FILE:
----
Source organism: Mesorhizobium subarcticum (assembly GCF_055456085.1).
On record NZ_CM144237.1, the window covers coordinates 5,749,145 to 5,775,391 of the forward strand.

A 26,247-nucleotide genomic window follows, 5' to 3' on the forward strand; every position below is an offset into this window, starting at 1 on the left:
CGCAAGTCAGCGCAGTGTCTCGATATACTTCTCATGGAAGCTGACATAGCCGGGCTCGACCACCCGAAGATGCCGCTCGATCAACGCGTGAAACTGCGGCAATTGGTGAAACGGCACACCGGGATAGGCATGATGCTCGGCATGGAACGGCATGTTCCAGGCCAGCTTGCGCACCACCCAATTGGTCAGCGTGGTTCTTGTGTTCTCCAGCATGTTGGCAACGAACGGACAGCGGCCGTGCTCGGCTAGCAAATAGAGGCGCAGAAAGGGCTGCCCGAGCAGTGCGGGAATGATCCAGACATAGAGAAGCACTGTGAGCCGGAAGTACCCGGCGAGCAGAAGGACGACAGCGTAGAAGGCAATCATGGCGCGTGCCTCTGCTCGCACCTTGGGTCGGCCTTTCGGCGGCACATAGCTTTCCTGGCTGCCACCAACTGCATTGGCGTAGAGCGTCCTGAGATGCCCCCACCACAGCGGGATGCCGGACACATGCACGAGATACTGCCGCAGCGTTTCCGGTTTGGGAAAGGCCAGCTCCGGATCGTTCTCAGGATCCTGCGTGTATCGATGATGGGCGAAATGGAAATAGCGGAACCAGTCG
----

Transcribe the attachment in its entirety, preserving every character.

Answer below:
Source organism: Mesorhizobium subarcticum (assembly GCF_055456085.1).
On record NZ_CM144237.1, the window covers coordinates 5,749,145 to 5,775,391 of the forward strand.

A 26,247-nucleotide genomic window follows, 5' to 3' on the forward strand; every position below is an offset into this window, starting at 1 on the left:
CGCAAGTCAGCGCAGTGTCTCGATATACTTCTCATGGAAGCTGACATAGCCGGGCTCGACCACCCGAAGATGCCGCTCGATCAACGCGTGAAACTGCGGCAATTGGTGAAACGGCACACCGGGATAGGCATGATGCTCGGCATGGAACGGCATGTTCCAGGCCAGCTTGCGCACCACCCAATTGGTCAGCGTGGTTCTTGTGTTCTCCAGCATGTTGGCAACGAACGGACAGCGGCCGTGCTCGGCTAGCAAATAGAGGCGCAGAAAGGGCTGCCCGAGCAGTGCGGGAATGATCCAGACATAGAGAAGCACTGTGAGCCGGAAGTACCCGGCGAGCAGAAGGACGACAGCGTAGAAGGCAATCATGGCGCGTGCCTCTGCTCGCACCTTGGGTCGGCCTTTCGGCGGCACATAGCTTTCCTGGCTGCCACCAACTGCATTGGCGTAGAGCGTCCTGAGATGCCCCCACCACAGCGGGATGCCGGACACATGCACGAGATACTGCCGCAGCGTTTCCGGTTTGGGAAAGGCCAGCTCCGGATCGTTCTCAGGATCCTGCGTGTATCGATGATGGGCGAAATGGAAATAGCGGAACCAGTCG